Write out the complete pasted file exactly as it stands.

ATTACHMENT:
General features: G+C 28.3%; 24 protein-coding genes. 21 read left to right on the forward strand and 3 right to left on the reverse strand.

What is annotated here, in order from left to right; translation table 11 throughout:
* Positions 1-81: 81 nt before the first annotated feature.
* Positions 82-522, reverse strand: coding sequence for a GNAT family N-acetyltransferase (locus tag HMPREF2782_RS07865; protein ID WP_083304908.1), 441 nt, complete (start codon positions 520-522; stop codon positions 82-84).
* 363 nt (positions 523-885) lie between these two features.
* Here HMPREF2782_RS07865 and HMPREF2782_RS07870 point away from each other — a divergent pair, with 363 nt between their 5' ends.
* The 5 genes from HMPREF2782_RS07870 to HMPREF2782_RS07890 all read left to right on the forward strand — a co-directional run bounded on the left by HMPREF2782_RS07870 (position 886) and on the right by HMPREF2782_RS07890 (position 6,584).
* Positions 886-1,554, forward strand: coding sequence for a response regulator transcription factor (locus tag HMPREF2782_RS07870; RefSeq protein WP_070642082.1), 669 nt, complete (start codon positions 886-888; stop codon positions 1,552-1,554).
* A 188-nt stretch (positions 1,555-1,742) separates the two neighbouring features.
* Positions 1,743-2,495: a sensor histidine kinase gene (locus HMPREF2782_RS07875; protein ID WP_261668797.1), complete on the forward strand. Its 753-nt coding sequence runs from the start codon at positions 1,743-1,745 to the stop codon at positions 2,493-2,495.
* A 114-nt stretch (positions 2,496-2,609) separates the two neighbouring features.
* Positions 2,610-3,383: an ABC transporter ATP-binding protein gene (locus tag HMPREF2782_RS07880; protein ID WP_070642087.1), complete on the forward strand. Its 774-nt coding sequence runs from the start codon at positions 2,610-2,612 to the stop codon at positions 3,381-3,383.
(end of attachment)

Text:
General features: G+C 28.3%; 24 protein-coding genes. 21 read left to right on the forward strand and 3 right to left on the reverse strand.

What is annotated here, in order from left to right; translation table 11 throughout:
* Positions 1-81: 81 nt before the first annotated feature.
* Positions 82-522, reverse strand: coding sequence for a GNAT family N-acetyltransferase (locus tag HMPREF2782_RS07865; protein ID WP_083304908.1), 441 nt, complete (start codon positions 520-522; stop codon positions 82-84).
* 363 nt (positions 523-885) lie between these two features.
* Here HMPREF2782_RS07865 and HMPREF2782_RS07870 point away from each other — a divergent pair, with 363 nt between their 5' ends.
* The 5 genes from HMPREF2782_RS07870 to HMPREF2782_RS07890 all read left to right on the forward strand — a co-directional run bounded on the left by HMPREF2782_RS07870 (position 886) and on the right by HMPREF2782_RS07890 (position 6,584).
* Positions 886-1,554, forward strand: coding sequence for a response regulator transcription factor (locus tag HMPREF2782_RS07870; RefSeq protein WP_070642082.1), 669 nt, complete (start codon positions 886-888; stop codon positions 1,552-1,554).
* A 188-nt stretch (positions 1,555-1,742) separates the two neighbouring features.
* Positions 1,743-2,495: a sensor histidine kinase gene (locus HMPREF2782_RS07875; protein ID WP_261668797.1), complete on the forward strand. Its 753-nt coding sequence runs from the start codon at positions 1,743-1,745 to the stop codon at positions 2,493-2,495.
* A 114-nt stretch (positions 2,496-2,609) separates the two neighbouring features.
* Positions 2,610-3,383: an ABC transporter ATP-binding protein gene (locus tag HMPREF2782_RS07880; protein ID WP_070642087.1), complete on the forward strand. Its 774-nt coding sequence runs from the start codon at positions 2,610-2,612 to the stop codon at positions 3,381-3,383.